that make certain vector build methods easier to
accomplish. The methodology I cover may stretch your
creative comfort zone, but unless you adapt to new methods
and constantly strive to improve your design skills,
you risk becoming a dreaded design-o-saur, and your once
forward-looking design work will start to resemble a thing of the past.


Table of Contents
Introduction xi
chapter 1 Bézier Curves : A Brief History 1
Fear of Math .  .  .  .  .  .  .  .  .  .  .  .  .  .  .  .  .  .  .  .  .  .  .  .  .  .  . 2
Who Created Bézier Curves? .  .  .  .  .  .  .  .  .  .  .  .  .  .  .  . 3
What Is a Bézier Curve? . . . . . . . . . . . . . . . . . . . 6
Design Drills: Behind the Vector Curtain . . . . . . . . . 11
chapter 2 Your Creative Armament  15
A Love-Hate Relationship .  .  .  .  .  .  .  .  .  .  .  .  .  .  .  .  .  .  16
Core Tools for Vector Building . . . . . . . . . . . . . . . 17
Customize Your Environment . . . . . . . . . . . . . . . 26
Stop Re-creating the Wheel . . . . . . . . . . . . . . . . 29
Design Drills: Deconstructing Design .  .  .  .  .  .  .  .  .  .  . 35
chapter 3 Analog Methods in a Digital Age   41
Don’t Be a Tooler .  .  .  .  .  .  .  .  .  .  .  .  .  .  .  .  .  .  .  .  .  .  . 42
I Get Paid to Draw .  .  .  .  .  .  .  .  .  .  .  .  .  .  .  .  .  .  .  .  .  . 43
Concepts and Ideas .  .  .  .  .  .  .  .  .  .  .  .  .  .  .  .  .  .  .  .  . 44
Analog Tools .  .  .  .  .  .  .  .  .  .  .  .  .  .  .  .  .  .  .  .  .  .  .  .  .  . 45
The Lost Art of Thumbnailing . . . . . . . . . . . . . . . 45
Refine Your Drawing .  .  .  .  .  .  .  .  .  .  .  .  .  .  .  .  .  .  .  .  . 49
Systematic and Creative . . . . . . . . . . . . . . . . . . . 57
Design Drills: Essential Nonsense .  .  .  .  .  .  .  .  .  .  .  .  . 63
chapter 4 Getting to the Points   71
The Good Anchor Point and Path .  .  .  .  .  .  .  .  .  .  .  .  .  72
The Bad Anchor Point and Path .  .  .  .  .  .  .  .  .  .  .  .  .  .  74
The Ugly Anchor Point and Path .  .  .  .  .  .  .  .  .  .  .  .  .  .  75
A Scrutinizing Eye .  .  .  .  .  .  .  .  .  .  .  .  .  .  .  .  .  .  .  .  .  .  76
A Good Example .  .  .  .  .  .  .  .  .  .  .  .  .  .  .  .  .  .  .  .  .  .  . 80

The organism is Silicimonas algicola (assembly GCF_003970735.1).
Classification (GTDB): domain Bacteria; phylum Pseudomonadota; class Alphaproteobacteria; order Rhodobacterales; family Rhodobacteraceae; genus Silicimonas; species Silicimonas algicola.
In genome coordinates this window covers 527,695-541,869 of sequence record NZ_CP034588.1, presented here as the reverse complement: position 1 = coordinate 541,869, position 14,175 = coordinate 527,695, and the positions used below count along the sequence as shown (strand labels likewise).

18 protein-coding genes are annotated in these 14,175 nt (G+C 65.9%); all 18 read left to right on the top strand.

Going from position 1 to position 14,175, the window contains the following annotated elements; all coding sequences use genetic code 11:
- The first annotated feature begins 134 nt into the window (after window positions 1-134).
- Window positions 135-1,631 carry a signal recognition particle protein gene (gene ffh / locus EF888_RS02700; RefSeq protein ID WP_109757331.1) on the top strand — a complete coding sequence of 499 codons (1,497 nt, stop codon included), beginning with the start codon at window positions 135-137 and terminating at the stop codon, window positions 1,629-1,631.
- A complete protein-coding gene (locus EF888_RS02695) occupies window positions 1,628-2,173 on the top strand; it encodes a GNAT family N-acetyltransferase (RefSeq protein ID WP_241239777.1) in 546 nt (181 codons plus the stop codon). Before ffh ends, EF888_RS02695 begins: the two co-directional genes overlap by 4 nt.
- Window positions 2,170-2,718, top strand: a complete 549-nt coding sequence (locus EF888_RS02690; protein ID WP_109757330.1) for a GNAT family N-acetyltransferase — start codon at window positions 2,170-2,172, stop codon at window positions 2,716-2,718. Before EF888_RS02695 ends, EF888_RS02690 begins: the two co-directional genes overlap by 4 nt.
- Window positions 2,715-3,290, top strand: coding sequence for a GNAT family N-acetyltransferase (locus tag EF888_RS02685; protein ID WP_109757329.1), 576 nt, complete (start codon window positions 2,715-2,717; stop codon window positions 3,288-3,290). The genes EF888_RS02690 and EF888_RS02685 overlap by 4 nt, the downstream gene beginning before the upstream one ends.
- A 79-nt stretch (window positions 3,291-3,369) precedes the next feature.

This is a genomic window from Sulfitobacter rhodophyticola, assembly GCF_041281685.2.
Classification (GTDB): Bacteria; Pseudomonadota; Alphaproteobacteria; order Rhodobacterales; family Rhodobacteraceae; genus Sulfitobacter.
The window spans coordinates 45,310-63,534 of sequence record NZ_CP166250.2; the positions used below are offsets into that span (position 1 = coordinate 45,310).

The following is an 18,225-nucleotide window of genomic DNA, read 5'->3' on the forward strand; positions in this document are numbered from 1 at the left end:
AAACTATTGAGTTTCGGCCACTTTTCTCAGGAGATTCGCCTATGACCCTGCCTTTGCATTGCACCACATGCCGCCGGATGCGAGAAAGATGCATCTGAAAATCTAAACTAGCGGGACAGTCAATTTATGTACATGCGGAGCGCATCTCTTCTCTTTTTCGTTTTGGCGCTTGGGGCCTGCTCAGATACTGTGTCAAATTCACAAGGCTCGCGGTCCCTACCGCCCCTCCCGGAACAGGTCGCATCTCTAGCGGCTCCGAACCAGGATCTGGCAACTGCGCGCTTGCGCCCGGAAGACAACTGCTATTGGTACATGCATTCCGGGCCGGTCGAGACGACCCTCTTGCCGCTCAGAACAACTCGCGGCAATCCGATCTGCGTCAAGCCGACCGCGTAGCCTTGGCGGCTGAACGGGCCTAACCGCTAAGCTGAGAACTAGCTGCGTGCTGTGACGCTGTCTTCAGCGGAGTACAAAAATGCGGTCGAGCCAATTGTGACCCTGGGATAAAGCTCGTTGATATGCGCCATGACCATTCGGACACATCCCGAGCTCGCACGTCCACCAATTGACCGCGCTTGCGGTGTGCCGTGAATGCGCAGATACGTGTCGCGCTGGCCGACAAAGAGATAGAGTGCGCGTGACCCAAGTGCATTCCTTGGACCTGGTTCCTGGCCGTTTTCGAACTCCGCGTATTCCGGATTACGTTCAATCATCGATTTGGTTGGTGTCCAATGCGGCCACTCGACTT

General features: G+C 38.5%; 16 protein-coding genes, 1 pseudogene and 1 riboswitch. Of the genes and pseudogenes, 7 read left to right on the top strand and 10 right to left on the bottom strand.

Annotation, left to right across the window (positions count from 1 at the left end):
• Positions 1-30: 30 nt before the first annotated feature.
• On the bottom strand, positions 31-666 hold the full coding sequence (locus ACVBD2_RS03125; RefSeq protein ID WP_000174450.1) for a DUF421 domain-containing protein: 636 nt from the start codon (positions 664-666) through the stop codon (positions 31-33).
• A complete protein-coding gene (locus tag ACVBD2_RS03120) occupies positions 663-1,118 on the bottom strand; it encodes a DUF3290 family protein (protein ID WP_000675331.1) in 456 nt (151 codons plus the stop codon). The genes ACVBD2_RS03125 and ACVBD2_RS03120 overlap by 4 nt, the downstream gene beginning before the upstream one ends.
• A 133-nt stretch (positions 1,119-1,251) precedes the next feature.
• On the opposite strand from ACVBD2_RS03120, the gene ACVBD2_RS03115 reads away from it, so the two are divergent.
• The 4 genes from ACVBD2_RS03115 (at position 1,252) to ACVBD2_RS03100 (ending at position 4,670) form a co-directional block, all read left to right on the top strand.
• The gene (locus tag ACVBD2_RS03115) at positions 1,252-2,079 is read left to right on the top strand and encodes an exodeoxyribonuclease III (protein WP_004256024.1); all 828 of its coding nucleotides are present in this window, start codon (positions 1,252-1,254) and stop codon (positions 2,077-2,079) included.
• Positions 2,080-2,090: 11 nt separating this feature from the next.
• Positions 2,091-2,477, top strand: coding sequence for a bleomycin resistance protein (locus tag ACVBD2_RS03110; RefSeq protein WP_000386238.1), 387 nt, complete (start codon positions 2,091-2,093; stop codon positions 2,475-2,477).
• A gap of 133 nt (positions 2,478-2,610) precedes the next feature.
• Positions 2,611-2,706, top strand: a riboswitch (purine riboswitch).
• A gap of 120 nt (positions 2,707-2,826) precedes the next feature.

Design Drills: Vector Skeletons .  .  .  .  .  .  .  .  .  .  .  .  .  .  . 83
chapter 5 Shape Surveillance  87
The Clockwork Method .  .  .  .  .  .  .  .  .  .  .  .  .  .  .  .  .  .  . 88
Prime Point Placement . . . . . . . . . . . . . . . . . . . 100
Deconstructing the Vector Monster . . . . . . . . . . . 108
Progressive Improvements .  .  .  .  .  .  .  .  .  .  .  .  .  .  .  .  . 112
Design Drills: Spotting Clocks . . . . . . . . . . . . . . . 113
chapter 6 Vector Build Methods 117
Point-by-Point Method . . . . . . . . . . . . . . . . . . . 120
Shape-Building Method .  .  .  .  .  .  .  .  .  .  .  .  .  .  .  .  .  .  . 126
BetterHandles Plug-in .  .  .  .  .  .  .  .  .  .  .  .  .  .  .  .  .  .  .  . 134
E Pluribus Buildum .  .  .  .  .  .  .  .  .  .  .  .  .  .  .  .  .  .  .  .  .  . 136
Symmetry Is Your Friend .  .  .  .  .  .  .  .  .  .  .  .  .  .  .  .  .  . 139
A Healthy Creative Process . . . . . . . . . . . . . . . . 145
Design Drills: Fast and Easy .  .  .  .  .  .  .  .  .  .  .  .  .  .  .  .  . 147
chapter 7 Style Appropriate 151
Design Chameleons .  .  .  .  .  .  .  .  .  .  .  .  .  .  .  .  .  .  .  .  . 152
Design Drills: Use It or Lose It . . . . . . . . . . . . . . . 175
chapter 8 Art Directing Yourself  181
Fresh Eyes Effect .  .  .  .  .  .  .  .  .  .  .  .  .  .  .  .  .  .  .  .  .  .  . 182
Your Inner Art Director .  .  .  .  .  .  .  .  .  .  .  .  .  .  .  .  .  .  . 185
Avoid Visual Tension .  .  .  .  .  .  .  .  .  .  .  .  .  .  .  .  .  .  .  .  . 189
Full-Tilt Creative Boogie . . . . . . . . . . . . . . . . . . 194
Design Drills: Hop to It .  .  .  .  .  .  .  .  .  .  .  .  .  .  .  .  .  .  .  . 195
chapter 9 Good Creative Habits 201
Doodle Binders .  .  .  .  .  .  .  .  .  .  .  .  .  .  .  .  .  .  .  .  .  .  .  203
Layers Are Your Friend .  .  .  .  .  .  .  .  .  .  .  .  .  .  .  .  .  .  205
Colors and File Naming .  .  .  .  .  .  .  .  .  .  .  .  .  .  .  .  .  .  . 219
Last, But Not Least .  .  .  .  .  .  .  .  .  .  .  .  .  .  .  .  .  .  .  .  .  . 221
Design Drills: Top-Eight List .  .  .  .  .  .  .  .  .  .  .  .  .  .  .  .  223
inde x .  .  .  .  .  .  .  .  .  .  .  .  .  .  .  .  .  .  .  .  .  .  .  .  .  .  .  .  . 231


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Product details
 Price
 Pages
 254 p
 File Size
 34,867 KB
 File Type
 PDF format
 ISBN-13
 ISBN-10
 978-0-321-74959-8
 0-321-74959-6
 Copyright
 2011 by Glitschka Studios